Another important use is the ability for it to control seizures in many patients. Seizures are life changing from a social as well as a professional view. The ability to minimize or eliminate seizures can change a person’s life. We have known since 2003 that both THC and CBD can help control seizures by binding to the brain cells that control how our muscles spasm and relax. Although we do have many medications and even do surgery now for some seizures the cost and side effects are difficult to deal with. There is much research going on as to the use of deep brain stimulation surgery may help a lot of patients who have seizures, again it is cost that may come into play. This finding has been extended to Parkinson’s patients who saw improvement with fine motor skills and with pain relief in patients with MS

We also know that it helps with anxiety which comes into play with anxiety disorders as well as PTSD. This is one that has a little controversy as it is known that higher dose or uses can cause anxiety and paranoia.

Other uses that many may not be aware of are very interesting and could potentially have a large impact on many illnesses. For some reasons which are unclear at this point, show that marijuana appears to not only protect the brain in many cases but also appears to help heal an injured brain as well. This thought is being studied in many areas with surprising results. We are finding that marijuana may help the brain limit the damage seen from a stroke and from concussions. As more studies are done on this the impact may be huge. This currently is being studied in animal studies with human studies in the process of being started. One of the more exciting area being studied is the impact it may make in slowing the progression of Alzheimer’s disease. Each of these showing the potential healing properties of marijuana on the brain.

What about uses outside of the brain? Some of these may surprise you as well. We have talked in the past about Ulcerative colitis as well as Chron’s disease. Both of these are difficult for individuals to deal with and the treatment options are limited and often not fruitful. Studies out of England show that THC actually can interact with the cells in the intestines that play an important role in gut function.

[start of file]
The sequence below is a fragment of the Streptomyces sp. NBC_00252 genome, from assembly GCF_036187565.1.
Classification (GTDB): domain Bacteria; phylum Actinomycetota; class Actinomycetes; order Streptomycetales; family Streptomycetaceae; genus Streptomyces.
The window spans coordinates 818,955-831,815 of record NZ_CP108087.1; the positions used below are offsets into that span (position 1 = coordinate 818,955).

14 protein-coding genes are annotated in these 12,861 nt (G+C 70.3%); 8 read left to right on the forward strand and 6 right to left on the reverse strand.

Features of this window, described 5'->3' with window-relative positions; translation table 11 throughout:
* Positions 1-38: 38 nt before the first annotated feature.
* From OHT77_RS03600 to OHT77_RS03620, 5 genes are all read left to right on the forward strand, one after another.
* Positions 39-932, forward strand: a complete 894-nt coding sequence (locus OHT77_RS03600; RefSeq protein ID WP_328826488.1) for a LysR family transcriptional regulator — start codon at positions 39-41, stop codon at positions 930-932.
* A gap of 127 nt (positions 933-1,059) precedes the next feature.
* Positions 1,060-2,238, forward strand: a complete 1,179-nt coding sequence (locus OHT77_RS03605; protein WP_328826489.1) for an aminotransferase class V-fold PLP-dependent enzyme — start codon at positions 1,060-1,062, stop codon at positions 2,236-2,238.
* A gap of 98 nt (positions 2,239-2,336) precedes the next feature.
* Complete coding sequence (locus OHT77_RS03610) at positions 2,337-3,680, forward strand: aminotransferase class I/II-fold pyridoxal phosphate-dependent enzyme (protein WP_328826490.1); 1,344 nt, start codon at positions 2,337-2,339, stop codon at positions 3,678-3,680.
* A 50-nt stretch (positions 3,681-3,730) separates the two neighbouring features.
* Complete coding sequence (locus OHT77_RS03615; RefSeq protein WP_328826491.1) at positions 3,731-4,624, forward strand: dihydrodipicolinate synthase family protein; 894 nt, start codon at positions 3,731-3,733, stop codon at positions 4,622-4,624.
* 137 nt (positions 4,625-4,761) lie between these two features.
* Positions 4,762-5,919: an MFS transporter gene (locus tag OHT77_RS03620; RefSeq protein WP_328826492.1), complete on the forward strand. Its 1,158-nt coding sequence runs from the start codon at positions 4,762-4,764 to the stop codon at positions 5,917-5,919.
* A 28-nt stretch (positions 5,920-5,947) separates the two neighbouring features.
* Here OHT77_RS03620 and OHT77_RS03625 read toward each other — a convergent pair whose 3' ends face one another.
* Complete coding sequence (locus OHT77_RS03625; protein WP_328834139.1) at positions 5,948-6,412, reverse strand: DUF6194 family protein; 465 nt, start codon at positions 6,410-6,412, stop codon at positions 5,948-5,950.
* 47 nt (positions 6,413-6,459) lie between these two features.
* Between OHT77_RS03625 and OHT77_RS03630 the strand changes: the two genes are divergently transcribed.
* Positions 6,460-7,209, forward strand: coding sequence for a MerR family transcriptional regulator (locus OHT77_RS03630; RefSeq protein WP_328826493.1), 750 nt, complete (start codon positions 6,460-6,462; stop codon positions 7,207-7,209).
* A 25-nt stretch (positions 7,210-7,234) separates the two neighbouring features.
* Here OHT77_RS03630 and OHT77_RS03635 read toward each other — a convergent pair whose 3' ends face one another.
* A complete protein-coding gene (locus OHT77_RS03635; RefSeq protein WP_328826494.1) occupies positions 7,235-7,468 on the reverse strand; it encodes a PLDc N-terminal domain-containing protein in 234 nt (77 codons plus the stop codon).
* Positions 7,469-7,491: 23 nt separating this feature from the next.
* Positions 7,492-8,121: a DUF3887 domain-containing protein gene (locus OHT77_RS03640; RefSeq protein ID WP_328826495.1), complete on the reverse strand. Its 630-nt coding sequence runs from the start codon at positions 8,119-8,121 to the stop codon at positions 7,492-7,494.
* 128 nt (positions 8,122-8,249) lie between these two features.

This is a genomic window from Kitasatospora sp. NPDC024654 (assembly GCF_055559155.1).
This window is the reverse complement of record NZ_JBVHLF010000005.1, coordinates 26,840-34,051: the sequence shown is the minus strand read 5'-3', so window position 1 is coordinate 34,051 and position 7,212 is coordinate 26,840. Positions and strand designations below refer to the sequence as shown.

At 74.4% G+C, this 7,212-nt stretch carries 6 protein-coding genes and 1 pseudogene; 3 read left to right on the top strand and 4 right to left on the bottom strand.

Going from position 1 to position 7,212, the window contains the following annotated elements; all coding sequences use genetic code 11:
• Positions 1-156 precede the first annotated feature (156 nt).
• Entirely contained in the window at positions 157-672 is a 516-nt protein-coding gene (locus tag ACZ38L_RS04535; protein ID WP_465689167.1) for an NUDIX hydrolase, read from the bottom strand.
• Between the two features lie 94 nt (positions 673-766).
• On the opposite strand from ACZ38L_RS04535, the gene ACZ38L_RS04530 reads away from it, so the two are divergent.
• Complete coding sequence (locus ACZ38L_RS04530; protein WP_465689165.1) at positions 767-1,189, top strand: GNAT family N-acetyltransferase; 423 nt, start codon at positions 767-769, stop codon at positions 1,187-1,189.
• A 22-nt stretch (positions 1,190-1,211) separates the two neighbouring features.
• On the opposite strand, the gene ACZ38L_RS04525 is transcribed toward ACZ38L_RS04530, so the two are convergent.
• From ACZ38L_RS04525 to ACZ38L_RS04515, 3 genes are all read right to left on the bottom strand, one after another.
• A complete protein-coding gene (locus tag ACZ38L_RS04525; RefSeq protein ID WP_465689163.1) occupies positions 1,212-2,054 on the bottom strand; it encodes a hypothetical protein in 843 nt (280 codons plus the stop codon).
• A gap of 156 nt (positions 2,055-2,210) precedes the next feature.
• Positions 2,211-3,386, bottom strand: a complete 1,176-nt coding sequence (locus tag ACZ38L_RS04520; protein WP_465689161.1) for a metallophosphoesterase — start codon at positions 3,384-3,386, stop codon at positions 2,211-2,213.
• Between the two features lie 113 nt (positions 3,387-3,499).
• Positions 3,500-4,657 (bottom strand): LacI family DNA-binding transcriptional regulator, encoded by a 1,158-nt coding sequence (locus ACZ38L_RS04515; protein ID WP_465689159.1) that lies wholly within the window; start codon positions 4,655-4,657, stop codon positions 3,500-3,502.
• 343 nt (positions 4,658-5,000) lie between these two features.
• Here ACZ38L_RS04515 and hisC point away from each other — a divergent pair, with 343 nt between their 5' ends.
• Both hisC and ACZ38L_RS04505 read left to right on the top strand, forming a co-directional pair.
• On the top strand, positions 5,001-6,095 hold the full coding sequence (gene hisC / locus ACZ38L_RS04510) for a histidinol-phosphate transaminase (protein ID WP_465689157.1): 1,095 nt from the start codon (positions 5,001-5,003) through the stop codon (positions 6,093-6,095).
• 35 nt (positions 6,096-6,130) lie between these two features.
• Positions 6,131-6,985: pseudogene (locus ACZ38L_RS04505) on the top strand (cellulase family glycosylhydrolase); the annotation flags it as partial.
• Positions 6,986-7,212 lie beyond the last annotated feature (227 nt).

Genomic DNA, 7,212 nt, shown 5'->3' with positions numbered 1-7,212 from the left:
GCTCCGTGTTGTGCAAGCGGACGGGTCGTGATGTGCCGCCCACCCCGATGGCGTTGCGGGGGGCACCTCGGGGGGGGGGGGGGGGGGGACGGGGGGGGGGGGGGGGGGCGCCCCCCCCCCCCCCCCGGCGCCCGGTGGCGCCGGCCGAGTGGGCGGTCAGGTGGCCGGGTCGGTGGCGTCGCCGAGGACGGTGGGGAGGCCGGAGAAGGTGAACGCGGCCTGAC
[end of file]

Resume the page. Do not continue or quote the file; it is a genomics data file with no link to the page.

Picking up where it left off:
A large study in 2011 showed that marijuana actually helps with the inflammation and pain caused by arthritis. The study showed that it relived pain and discomfort and also promoted sleep. This is an important finding as the medications we are currently using for arthritis are either very hard on the stomach or very expensive infusions. This is another area of research and could impact the millions of individuals who suffer from this illness that limits their activity needed to keep them healthy.

So do doctors write prescriptions for marijuana? Do patients go to Walgreens to pick up their marijuana? Not exactly. Physicians in Illinois write a medical referral after reviewing and documenting that the patient has one of the approved conditions on the state list. The doctor is also expected to follow the patient for the monitoring and treatment of the patient overall. This certification allows the patient to go to a state approved site for the purchase of marijuana. The state has tight controls on the quality (marijuana purchased on the street has been known to be laced with other drugs) as well as the distribution to only approved individuals with a medical condition present on the list. Many clinicians are still a bit gun shy or have not been convinced that this is a proper treatment option.